The Secret to Apple's Mac OS X Package

Answered by Jay Nelson, Editor and Publisher, Design Tools Monthly

I recently saw the new packaging for Apple's Mac OS X 10.5 Leopard operating system. The printing on the packaging is unique and has a three dimensional look to it. Could you tell me the process by which this may have been printed?

The three-dimensional look is achieved by a combination of modern technological magic and old-fashioned sleight of hand. I'm guessing that you're most impressed with the diffractive substrate, which imparts a groovy multi-dimensional light pattern anywhere it isn't covered by opaque ink.

According to industry expert Hal Hinderliter at, what you're looking at is a "holographic film" applied onto a "PET metalizing film" then covered with a clear layer of lamination film.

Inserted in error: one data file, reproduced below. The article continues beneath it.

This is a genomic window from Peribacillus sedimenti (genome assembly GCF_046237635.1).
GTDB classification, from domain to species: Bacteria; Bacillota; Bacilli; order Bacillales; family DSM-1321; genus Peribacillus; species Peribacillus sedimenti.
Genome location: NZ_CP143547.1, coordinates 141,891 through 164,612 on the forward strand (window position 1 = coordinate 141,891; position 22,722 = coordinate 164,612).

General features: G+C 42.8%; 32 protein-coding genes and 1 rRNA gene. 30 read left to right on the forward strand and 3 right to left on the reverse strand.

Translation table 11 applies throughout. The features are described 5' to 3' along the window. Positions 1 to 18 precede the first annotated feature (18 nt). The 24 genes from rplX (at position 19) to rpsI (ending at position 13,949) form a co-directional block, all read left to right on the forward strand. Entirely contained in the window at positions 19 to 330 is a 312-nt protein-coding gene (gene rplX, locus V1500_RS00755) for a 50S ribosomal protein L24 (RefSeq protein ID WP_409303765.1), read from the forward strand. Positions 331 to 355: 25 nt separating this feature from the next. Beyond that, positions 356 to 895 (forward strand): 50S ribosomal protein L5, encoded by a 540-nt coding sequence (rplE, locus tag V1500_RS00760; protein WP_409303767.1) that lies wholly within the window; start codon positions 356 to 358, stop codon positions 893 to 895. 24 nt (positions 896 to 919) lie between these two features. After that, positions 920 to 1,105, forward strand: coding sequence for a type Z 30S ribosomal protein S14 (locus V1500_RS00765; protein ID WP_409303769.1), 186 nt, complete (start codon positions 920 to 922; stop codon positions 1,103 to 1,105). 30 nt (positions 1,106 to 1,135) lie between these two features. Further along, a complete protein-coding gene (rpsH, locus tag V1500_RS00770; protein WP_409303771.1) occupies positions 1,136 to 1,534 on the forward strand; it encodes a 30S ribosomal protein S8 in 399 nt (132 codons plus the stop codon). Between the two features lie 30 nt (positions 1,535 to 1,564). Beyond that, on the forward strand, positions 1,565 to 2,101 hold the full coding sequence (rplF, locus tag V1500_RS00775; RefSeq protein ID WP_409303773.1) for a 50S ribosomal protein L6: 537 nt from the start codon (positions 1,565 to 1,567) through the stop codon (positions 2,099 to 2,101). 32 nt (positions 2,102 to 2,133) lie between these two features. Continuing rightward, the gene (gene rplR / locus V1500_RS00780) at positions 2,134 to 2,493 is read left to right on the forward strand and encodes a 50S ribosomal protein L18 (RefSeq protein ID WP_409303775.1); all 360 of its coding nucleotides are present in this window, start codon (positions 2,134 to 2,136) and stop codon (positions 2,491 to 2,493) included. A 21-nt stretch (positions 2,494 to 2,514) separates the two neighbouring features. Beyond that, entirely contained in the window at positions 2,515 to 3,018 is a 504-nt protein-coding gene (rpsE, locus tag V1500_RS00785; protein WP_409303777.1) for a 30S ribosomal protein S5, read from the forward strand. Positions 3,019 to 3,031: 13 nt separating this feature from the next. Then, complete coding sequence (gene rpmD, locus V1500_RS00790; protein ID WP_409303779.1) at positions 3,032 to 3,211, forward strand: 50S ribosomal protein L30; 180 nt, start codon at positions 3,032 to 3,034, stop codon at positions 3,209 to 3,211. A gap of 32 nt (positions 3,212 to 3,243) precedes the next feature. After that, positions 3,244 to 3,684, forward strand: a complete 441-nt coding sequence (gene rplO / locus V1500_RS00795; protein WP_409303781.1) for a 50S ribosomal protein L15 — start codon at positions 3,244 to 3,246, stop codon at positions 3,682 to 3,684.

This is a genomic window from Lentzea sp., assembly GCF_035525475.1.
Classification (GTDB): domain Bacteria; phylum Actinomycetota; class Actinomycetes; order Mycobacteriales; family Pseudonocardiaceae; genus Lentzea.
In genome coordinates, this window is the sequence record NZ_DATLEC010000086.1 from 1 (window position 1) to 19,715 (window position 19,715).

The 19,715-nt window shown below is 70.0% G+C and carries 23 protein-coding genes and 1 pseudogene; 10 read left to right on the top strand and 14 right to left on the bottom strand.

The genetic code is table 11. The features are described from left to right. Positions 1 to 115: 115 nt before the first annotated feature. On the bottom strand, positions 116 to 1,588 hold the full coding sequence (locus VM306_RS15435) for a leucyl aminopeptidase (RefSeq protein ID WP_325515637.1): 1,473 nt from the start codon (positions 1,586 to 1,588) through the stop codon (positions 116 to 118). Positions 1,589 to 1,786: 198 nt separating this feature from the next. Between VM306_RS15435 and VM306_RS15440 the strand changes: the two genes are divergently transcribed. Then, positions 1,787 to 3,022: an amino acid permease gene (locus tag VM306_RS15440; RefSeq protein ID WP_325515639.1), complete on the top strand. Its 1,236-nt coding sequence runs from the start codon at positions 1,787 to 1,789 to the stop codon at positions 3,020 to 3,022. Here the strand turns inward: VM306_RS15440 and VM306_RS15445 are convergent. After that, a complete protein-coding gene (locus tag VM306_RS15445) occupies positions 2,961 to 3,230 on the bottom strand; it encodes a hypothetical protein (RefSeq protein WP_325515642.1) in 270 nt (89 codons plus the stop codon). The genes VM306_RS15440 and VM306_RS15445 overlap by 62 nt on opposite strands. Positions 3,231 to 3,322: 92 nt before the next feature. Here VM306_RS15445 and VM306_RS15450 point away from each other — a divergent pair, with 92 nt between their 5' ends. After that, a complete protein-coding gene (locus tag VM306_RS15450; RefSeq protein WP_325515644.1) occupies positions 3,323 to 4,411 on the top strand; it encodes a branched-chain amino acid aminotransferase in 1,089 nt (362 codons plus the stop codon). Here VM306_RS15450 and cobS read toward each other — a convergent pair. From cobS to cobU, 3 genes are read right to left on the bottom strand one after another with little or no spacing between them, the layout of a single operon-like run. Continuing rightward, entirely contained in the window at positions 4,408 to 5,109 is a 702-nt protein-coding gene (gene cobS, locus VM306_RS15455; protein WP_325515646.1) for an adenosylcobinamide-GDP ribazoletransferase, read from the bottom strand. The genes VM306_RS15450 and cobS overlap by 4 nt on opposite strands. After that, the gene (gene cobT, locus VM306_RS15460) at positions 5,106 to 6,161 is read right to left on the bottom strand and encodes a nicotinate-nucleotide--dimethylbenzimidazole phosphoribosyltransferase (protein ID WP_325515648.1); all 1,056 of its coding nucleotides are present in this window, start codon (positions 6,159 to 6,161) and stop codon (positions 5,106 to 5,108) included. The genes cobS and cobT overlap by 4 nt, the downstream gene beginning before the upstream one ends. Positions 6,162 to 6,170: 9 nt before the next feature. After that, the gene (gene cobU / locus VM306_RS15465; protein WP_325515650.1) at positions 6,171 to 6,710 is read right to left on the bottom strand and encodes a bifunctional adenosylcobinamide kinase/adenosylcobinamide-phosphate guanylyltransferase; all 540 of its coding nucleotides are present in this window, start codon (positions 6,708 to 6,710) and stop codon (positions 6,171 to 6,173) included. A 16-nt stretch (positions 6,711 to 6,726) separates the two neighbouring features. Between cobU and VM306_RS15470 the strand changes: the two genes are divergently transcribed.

NovaVision is a major supplier of this holographic substrate, and their website has plenty of information about how it's made, and how to print on it: They suggest that a designer can achieve a variety of unique and eye-catching effects by using a combination of opaque white intensities, opaque color inks and translucent color inks.

Now for the old-fashioned sleight-of-hand: to get the 3-D raised "X" effect, a spot UV ink is printed over the X. If you put a loupe on the X, you can see the dot pattern of the ink.

Thanks for asking this question. I was curious myself, and I'm sure that many other people wonder about it as well.

This question was answered by Jay Nelson, Publisher & Editor, Design Tools Monthly. We love DTM's tips and advice and think you will, too. For a free sample PRINTED issue, contact Design Tools Monthly at 303-543-8400, e-mail, or go to their website:
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